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Source : Tony Webster Flickr
December 11, 2023
Author : Patty Allen
Are you planning to head to Hawaii this year end? Then, be prepared to face some delays at the Honolulu airport, Hawaii's most key entry point.
The main runway at Honolulu Airport, Runway 8L, has come back into the spotlight with the announcement last week that emergency spalling repairs are currently being carried out and forcing aircraft to use alternate runways. It occurred after extensive repairs on 8L that everyone thought to have been completed.
Concrete spalling is when cracks and fissures appear on reinforced concrete. This might have been due to the recent wildfire disaster.
According to the Department of Transportation report on November 29, the runway repairs were scheduled to be finished by December 8. Due to the unexpected discovery of spalling on primary Runway 8L last week, the Hawaii DOT (HDOT) announced the immediate diversion of all aircraft arriving and departing at Honolulu International Airport (HNL).
Runway 26L is the new route for the affected flights. The runway restriction was only supposed to last until December 8, but as per the report, we suspect the government will extend the repair work beyond the estimated date.
The other three runways at HNL will continue to operate, as HDOT has mentioned, although their capacity has been decreased during peak hours, and DOT has advised travelers to prepare for possible flight delays.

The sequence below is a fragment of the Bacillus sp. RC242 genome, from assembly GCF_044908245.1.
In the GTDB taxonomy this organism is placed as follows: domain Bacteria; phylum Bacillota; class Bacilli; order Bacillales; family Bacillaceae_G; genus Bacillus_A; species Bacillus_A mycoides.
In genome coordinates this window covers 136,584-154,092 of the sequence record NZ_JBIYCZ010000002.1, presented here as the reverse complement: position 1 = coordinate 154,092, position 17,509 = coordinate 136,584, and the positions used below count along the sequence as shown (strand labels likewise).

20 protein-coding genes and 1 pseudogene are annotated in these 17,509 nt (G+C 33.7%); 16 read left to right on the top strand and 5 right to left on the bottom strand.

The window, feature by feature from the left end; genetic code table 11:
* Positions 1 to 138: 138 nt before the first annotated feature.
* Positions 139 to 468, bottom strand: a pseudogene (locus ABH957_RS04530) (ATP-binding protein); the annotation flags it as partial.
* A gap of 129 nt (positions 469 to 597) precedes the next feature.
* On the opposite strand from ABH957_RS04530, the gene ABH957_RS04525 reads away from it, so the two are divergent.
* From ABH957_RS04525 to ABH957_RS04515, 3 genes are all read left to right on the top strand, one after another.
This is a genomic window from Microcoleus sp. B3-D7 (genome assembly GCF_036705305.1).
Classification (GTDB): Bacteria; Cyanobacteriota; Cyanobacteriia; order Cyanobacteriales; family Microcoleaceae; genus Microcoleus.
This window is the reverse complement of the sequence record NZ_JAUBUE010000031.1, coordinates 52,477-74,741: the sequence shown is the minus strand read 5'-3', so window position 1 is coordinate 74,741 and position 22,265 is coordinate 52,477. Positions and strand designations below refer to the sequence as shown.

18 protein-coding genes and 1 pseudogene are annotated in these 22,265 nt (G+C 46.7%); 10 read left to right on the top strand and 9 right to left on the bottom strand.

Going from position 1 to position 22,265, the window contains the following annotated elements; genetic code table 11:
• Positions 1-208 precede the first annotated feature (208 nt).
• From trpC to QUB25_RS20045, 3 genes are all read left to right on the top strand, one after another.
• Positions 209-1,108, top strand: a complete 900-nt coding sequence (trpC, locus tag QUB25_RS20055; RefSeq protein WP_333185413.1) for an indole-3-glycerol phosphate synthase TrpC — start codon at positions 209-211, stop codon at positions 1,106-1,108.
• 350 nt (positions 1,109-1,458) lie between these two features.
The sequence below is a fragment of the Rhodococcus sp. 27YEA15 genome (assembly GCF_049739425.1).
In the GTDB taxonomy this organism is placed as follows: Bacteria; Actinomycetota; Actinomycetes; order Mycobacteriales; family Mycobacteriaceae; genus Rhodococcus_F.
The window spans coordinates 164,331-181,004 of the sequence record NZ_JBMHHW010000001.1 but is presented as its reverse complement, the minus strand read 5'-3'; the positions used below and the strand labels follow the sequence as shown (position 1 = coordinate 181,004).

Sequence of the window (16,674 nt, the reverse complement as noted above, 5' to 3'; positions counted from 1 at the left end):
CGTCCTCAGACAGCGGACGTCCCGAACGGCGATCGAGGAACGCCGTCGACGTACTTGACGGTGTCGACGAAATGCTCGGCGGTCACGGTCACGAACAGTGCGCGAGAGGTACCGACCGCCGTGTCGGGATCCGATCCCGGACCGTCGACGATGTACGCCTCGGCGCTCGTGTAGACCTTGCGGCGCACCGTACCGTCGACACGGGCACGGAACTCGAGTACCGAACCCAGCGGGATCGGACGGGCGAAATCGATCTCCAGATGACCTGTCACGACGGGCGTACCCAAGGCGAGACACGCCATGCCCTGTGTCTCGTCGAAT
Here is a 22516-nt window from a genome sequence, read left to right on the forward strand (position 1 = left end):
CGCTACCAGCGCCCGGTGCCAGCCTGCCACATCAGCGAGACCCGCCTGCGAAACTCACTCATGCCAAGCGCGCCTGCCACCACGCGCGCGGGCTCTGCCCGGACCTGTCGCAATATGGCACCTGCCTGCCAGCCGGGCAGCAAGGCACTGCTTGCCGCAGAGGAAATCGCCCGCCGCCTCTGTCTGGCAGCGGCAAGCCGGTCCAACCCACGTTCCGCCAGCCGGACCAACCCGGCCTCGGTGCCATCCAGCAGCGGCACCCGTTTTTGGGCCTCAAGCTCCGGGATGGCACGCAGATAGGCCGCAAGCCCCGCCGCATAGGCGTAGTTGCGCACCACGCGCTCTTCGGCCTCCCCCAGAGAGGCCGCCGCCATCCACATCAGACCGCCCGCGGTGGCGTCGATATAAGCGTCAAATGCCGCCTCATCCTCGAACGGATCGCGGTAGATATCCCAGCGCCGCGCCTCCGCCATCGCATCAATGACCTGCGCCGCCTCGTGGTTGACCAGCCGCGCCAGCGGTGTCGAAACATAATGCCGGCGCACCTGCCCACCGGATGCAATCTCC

The department has been actively working with interisland carriers and the Federal Aviation Administration (FAA) to minimize any potential flight schedule delays resulting from this circumstance.
The runway was completely reconstructed, including the 7,500 linear feet of polymer-modified asphalt and a 1,000 linear foot section of Portland Cement Concrete installed at the threshold.
According to Jim Tokioka, the Director of Hawaii's Department of Business, Economic Development and Tourism (DBEDT), the weather during the runway-building phase that began last fall was the cause of the spalling.
HDOT revealed that 18 concrete panels in the touchdown area—where the spalling was first noticed—need remediation work. The state will not incur any expenses for the removal and reconstruction of these panels. It is inconsequential that Hawaii wasn't paying for the repairs because federal funds mainly settled the repair.
As per HDOT, removal repairs can continue even in rainy weather, but they should allow additional time for other construction-related tasks like concrete curing.
Airport runway spalling, which refers to the breaking away of the concrete surface, is caused by several things, including chemicals, aging, moisture infiltration (especially when there is insufficient drainage), and the pressure of large loads. Concerns are raised by the spalling's return, particularly in light of the substantial repair completed within the last year, costing nearly 100 million dollars.
Tokioka said that fixing the concrete runway would take a lot longer. He estimated the repair complexity by considering the use of three-foot-thick concrete for the restoration work.
Tokioka stated he expected it would take one month when asked about a new deadline. Tokioka couldn't say if it would continue longer.
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Back in August we reported how residents in Maui were coming together in the wake of the devastating firestorm that hit Lahaina. In October, also of this year, we reported on state government efforts to boost small and disadvantaged businesses in the state.